"Biltong? (An old Cape way of curing and drying meat.) Take about six or eight pounds of beef, cut out in a long tongue-shape, out of the hind leg of an ox, from the thigh-bone down to the knee-joint. There are two such pieces in each leg, being quite encased in a fleecy skin. Take this meat, which is quite free from sinew or fat, first rub it with a little salt, and an hour after rub in well half a pound of salt, ditto brown sugar, and an ounce of saltpetre. Leave for three days, rubbing and turning every day ; then put it under a press for a night. Have it dried in the wind, and then hung in the chimney till it is dry and pretty firm. When eaten, it is to be cut into very thin slices - or rasped. Invalids like this way best; in fact, with bread and butter, "Biltong" is most appetising and nourishing; and, on board ship, people suffering from mal de mer have relished this when no other delicacy would tempt them to eat.
Cut up the meat in small pieces, putting it in a jar till the juice is extracted. The jar to be corked and kept in a saucepan of boiling water for two hours. A little isinglass increases the nourishment. A teaspoonful at a time.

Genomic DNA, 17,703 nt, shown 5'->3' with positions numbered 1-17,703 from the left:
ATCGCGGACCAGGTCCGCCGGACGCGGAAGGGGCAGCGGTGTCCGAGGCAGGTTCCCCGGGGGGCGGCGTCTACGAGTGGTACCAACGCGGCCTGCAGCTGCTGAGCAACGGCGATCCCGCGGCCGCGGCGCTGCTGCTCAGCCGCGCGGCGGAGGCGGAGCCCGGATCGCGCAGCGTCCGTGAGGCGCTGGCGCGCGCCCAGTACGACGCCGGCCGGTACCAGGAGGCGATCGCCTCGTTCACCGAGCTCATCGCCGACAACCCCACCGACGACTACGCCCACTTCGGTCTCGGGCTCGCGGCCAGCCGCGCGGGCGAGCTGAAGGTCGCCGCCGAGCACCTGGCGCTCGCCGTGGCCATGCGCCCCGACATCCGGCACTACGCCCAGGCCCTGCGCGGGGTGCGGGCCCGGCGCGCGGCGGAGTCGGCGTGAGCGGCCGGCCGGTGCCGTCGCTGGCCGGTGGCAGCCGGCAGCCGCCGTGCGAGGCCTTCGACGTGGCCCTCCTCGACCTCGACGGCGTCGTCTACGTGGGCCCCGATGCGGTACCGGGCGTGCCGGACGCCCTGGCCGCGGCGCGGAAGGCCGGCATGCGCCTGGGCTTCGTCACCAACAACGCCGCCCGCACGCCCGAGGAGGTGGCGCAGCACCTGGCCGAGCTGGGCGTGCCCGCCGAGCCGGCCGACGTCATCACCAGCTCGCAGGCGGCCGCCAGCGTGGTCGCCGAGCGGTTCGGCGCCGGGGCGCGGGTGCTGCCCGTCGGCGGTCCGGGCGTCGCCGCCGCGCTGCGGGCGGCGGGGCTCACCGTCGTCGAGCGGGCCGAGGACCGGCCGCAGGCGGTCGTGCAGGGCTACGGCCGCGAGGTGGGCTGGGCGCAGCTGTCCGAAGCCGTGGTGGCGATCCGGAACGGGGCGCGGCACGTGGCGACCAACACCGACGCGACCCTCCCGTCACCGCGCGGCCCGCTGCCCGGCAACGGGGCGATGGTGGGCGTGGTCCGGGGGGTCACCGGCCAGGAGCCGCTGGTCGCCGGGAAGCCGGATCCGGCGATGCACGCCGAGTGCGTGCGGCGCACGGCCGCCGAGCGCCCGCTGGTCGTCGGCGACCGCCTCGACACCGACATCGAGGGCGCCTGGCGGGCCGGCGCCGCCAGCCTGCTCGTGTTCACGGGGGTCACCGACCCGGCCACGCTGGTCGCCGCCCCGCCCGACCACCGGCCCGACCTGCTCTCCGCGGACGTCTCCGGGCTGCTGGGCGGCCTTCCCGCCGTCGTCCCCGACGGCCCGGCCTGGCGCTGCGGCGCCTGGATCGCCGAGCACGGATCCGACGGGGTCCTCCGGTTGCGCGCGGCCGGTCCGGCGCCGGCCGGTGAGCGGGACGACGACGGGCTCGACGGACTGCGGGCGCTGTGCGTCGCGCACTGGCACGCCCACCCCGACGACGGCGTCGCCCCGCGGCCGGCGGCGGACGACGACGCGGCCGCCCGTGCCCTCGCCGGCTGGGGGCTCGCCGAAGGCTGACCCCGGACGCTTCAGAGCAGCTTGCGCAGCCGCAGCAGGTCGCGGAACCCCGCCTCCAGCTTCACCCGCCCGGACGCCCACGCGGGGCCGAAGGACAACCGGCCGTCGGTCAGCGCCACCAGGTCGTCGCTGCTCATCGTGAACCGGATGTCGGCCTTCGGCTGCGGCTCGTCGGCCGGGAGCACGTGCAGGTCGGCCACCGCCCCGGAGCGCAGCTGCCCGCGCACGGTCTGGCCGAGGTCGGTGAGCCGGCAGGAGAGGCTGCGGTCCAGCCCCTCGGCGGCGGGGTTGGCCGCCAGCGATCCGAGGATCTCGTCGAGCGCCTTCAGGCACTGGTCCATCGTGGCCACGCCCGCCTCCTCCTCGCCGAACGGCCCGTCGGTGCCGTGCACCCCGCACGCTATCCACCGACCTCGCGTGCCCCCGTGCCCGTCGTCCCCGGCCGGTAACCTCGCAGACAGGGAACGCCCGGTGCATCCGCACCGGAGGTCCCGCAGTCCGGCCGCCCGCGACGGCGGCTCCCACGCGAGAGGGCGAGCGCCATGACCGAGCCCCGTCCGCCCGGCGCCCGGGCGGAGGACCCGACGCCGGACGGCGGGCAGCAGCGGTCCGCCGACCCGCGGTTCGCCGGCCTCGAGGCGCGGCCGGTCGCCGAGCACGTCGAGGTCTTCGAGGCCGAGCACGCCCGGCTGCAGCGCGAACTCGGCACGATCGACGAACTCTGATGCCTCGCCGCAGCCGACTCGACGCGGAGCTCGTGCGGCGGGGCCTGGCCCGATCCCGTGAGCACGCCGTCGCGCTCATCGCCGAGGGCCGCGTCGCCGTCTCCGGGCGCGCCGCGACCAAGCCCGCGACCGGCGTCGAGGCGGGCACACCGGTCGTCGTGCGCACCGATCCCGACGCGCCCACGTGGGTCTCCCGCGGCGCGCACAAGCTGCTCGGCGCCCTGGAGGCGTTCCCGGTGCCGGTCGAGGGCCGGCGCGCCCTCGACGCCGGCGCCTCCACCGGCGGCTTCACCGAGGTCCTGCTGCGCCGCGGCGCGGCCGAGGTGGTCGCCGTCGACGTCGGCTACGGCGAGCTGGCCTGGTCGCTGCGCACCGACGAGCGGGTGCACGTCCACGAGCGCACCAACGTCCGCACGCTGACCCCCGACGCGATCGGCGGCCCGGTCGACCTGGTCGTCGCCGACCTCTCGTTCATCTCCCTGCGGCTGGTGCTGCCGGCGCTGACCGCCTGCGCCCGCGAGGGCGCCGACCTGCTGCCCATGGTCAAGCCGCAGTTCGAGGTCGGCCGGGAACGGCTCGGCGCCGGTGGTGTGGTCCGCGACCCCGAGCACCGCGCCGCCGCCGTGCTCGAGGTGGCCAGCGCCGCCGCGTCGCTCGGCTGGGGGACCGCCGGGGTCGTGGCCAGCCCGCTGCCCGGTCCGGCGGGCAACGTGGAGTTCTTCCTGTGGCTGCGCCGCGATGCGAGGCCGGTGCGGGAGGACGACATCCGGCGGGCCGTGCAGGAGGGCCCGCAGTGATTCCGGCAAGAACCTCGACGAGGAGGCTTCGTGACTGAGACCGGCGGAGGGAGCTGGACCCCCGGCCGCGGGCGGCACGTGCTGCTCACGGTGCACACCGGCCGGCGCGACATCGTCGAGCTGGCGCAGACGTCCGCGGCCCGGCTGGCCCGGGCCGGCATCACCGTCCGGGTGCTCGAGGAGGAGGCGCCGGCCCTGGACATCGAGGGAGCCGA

Take an ounce of raw beef, from the shin or rump (freshly killed). Mince very fine, put into a cup with a tablespoonful of cold water, let it stand for a quarter of an hour, strain, and give a teaspoonful at a time.
Mince two pounds of lean beef or mutton, put it into a jar without water (closely covered), stand it in an oven for an hour and a half till every drop of gravy is out of the meat. Mix this rich stock with boiling water to the proper strength required.